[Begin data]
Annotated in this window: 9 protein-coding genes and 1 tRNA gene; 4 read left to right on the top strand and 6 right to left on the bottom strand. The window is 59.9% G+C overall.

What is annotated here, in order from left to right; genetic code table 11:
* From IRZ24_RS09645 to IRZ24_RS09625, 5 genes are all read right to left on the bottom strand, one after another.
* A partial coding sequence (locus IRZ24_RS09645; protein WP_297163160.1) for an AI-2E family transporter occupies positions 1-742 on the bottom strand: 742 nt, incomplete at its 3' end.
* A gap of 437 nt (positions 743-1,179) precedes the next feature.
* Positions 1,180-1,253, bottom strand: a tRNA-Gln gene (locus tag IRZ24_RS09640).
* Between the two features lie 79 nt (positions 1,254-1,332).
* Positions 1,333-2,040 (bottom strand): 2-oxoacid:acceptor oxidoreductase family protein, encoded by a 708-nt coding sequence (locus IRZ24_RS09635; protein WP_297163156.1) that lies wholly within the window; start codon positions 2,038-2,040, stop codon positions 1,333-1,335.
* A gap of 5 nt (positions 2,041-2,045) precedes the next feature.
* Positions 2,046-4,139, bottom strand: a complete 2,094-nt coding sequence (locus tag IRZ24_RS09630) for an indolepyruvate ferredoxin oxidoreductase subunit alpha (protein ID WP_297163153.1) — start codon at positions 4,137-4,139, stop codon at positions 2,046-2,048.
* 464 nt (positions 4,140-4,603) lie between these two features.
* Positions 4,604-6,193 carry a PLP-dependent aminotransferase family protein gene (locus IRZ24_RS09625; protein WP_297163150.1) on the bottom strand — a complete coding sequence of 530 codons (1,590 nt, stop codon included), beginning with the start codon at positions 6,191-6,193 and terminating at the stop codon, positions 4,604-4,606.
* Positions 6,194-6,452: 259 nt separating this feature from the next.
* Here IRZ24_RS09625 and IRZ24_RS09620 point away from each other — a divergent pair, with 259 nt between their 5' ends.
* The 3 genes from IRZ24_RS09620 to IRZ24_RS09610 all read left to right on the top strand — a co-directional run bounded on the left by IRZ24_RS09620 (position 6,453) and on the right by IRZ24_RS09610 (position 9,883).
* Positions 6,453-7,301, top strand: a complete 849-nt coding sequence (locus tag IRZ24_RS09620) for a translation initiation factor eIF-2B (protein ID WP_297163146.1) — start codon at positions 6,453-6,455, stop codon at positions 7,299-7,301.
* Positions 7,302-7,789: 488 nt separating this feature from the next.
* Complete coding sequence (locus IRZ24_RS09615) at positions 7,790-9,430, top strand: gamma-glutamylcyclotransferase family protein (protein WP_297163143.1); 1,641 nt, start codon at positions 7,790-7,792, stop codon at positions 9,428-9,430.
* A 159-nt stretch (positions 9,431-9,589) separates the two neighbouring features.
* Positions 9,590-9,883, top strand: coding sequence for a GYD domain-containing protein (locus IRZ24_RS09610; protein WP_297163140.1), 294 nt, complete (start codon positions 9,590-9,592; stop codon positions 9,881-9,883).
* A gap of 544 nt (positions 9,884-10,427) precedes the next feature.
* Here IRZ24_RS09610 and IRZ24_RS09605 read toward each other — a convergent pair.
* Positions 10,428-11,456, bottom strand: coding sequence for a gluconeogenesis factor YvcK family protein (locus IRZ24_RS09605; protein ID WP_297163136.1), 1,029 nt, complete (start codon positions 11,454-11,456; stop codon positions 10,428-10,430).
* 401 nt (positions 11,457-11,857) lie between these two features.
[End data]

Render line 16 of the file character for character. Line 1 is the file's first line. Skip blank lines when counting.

* Positions 6,453-7,301, top strand: a complete 849-nt coding sequence (locus tag IRZ24_RS09620) for a translation initiation factor eIF-2B (protein ID WP_297163146.1) — start codon at positions 6,453-6,455, stop codon at positions 7,299-7,301.